When Cameron Kasky, a survivor of the gun violence that left 17 dead at Marjory Stoneman Douglas High School, confronted Florida Senator Marco Rubio, a Republican whose long political career has been bought and paid for by the NRA, at a CNN town-hall meeting, several things became clear. Kasky and the other students who have stepped up to demand action know what they are talking about. These students are on to the games politicians play in order to avoid being pinned down on gun-violence issues, and as such are prepared to counter the double talk of political careerists like Rubio.
A growing number of young people fully recognize the deference to the NRA that characterizes the response of politicians like Rubio to to mass shootings. That recognition underpinned the robust challenge that Kasky posed to the senator when he asked, “In the name of 17 people, you cannot ask the NRA to keep their money out of your campaign?”
The senator responded, “I will always accept the help of anyone who agrees with my agenda.” Kasky left with his dignity; Rubio did not. It was a powerful moment, but there are limits on what Cameron Kasky and smart, engaged young people like him can do to hold elected officials such as Rubio to account. At age 17, Kasky cannot vote this year.
The school shootings in Parkland, Florida, have produced plenty of political repercussions—some of which could change the debate about gun violence in America. But the powerful impact that high-school juniors and seniors are having on that debate has raised another question: Shouldn’t these young people be allowed to cast ballots.
The answer is yes.
Noting that high-school students have “far better BS detectors” than adults, constitutional scholar Lawrence Tribe asked as the young people from Florida opened up the gun debate,“Wouldn’t it be great if the voting age were lowered to 16?”
It would be great. And it ought to be on the agenda of progressives going forward.
There’s nothing radical about extending the franchise to people aged 16 to 18. Argentina, Austria, Brazil, Cuba, Ecuador and Nicaragua allow voting at 16, as did Scotland during its historic 2014 independence election.
So, too, do the German states of Brandenburg, Bremen, and Hamburg; the Swiss canton of Glarus; and the semi-autonomous UK semi-autonomous territories of the Isle of Man, Jersey, and Guernsey. British billionaire Richard Branson began arguing after Britain’s 2016 #Brexit vote (which younger voters overwhelmingly opposed) for lowering the voting age to 16, because young people are more “interested, motivated and informed” than ever before, and often “on the right side of history.”
In the United States, where it has been argued that a lower voting age might well have influenced the results of primary contests for the 2016 Democratic presidential nomination and fall voting for the presidency itself, the movement to lower the voting age to 16 has taken off in recent years. Berkeley gave 70 percent support to a youth-voting initiative in November 2016, and other communities have already proven that the idea can work. In 2013, Takoma Park, Maryland, became the first municipality in the United States to extend voting rights to 16- and 17-year-olds—for local elections—and Hyattsville, Maryland, followed suit in 2015. The city council of another Maryland community, Greenbelt, just voted unanimously to approve a charter amendment to officially allow 16- and 17-year-olds to vote in their local elections.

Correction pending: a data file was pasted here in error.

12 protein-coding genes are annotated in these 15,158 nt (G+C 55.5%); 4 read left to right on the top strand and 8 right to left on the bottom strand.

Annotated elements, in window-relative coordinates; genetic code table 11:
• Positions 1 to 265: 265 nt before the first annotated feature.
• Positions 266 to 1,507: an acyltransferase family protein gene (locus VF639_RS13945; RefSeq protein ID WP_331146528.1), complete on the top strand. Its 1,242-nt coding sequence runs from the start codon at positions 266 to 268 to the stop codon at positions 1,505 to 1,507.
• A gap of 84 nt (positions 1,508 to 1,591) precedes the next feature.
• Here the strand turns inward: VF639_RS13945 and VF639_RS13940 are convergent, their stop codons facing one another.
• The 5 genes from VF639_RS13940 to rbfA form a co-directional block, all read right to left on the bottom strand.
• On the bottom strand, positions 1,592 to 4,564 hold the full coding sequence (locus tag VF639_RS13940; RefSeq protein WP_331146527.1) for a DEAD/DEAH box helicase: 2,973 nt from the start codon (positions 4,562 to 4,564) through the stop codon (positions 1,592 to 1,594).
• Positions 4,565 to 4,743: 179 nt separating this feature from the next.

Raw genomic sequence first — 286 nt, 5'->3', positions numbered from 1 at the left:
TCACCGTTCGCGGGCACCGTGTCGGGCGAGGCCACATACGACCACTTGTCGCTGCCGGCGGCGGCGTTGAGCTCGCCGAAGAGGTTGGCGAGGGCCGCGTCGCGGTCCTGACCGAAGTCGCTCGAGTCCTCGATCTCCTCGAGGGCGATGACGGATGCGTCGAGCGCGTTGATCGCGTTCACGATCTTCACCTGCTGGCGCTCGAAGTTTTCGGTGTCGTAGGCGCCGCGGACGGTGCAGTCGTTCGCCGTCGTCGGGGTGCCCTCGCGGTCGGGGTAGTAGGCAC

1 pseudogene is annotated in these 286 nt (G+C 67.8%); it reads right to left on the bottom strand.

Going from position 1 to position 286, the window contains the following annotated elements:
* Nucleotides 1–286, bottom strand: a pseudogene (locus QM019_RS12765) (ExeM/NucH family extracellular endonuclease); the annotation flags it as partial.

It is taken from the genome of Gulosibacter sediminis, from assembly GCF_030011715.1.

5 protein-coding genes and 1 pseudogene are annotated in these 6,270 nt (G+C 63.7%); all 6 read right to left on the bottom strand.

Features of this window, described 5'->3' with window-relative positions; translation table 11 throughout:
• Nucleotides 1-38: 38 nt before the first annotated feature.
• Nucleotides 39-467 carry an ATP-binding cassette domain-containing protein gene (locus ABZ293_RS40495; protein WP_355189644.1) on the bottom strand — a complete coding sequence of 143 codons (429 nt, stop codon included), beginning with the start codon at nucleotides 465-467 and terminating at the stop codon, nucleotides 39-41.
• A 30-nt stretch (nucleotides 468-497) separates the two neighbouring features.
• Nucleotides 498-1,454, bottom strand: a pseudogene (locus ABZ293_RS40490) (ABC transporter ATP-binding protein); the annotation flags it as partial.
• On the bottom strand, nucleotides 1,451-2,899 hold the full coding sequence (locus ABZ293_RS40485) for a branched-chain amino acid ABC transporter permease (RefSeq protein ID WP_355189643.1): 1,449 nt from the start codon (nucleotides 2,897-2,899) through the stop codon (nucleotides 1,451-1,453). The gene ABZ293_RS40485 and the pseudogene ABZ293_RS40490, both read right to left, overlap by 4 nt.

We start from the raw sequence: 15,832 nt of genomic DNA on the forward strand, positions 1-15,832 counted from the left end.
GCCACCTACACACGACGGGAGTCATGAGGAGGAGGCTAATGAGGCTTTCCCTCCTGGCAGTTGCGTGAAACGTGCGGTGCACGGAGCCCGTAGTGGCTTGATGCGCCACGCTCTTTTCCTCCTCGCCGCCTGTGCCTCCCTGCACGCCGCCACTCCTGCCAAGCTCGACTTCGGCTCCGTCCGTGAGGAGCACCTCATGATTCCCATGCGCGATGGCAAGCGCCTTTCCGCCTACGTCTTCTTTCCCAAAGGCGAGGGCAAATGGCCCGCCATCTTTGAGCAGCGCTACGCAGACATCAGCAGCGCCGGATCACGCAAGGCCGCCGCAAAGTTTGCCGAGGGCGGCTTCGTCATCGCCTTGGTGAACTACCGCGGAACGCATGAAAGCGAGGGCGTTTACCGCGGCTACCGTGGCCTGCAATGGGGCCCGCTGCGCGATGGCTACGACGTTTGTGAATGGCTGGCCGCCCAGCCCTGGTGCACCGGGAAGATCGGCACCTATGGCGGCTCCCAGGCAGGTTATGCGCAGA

A national initiative, Vote16USA, which has been organized by Generation Citizen, is backing local efforts and encouraging political leaders to get on board. And it’s happening.
In Illinois this week, Chicago high-school student Cecilia Ruiz asked Democratic gubernatorial candidate Chris Kennedy whether he would support a voting age of 16.
“You can’t do any worse for the country than what older people did when they elected Donald Trump.… I don’t see any reason why not to,” said Kennedy, who concluded his response by saying, “Yes.”
That’s the right answer—as the election reform group FairVote explains.
“Empirical evidence suggests that the earlier in life a voter casts their first ballot, the more likely they are to develop voting as a habit,” explains FairVote. “While one’s first reaction might be to question the ability of young voters to cast a meaningful vote, research shows that 16- and 17-year-olds are as informed and engaged in political issues as older voters. It is time that they are empowered to put that knowledge to good use at the polls, and make voting a habit in their formative years. These young citizens are old enough to drive, work without restrictions on their hours, and pay taxes—they should also have a voice in their local government.”
The only place where reformers might quibble with FairVote is on that last line. Yes, young citizens should have a voice in their local government. But, as the Florida debate over gun violence illustrates, young people are more than ready to make their voices heard with regard to state and federal policy. They should have their votes counted, as well.
Expanding voting rights requires a big change—it took a 1971 constitutional amendment to lower the voting age from 21 to 18—but the case for votes at 16 has been made. It’s time.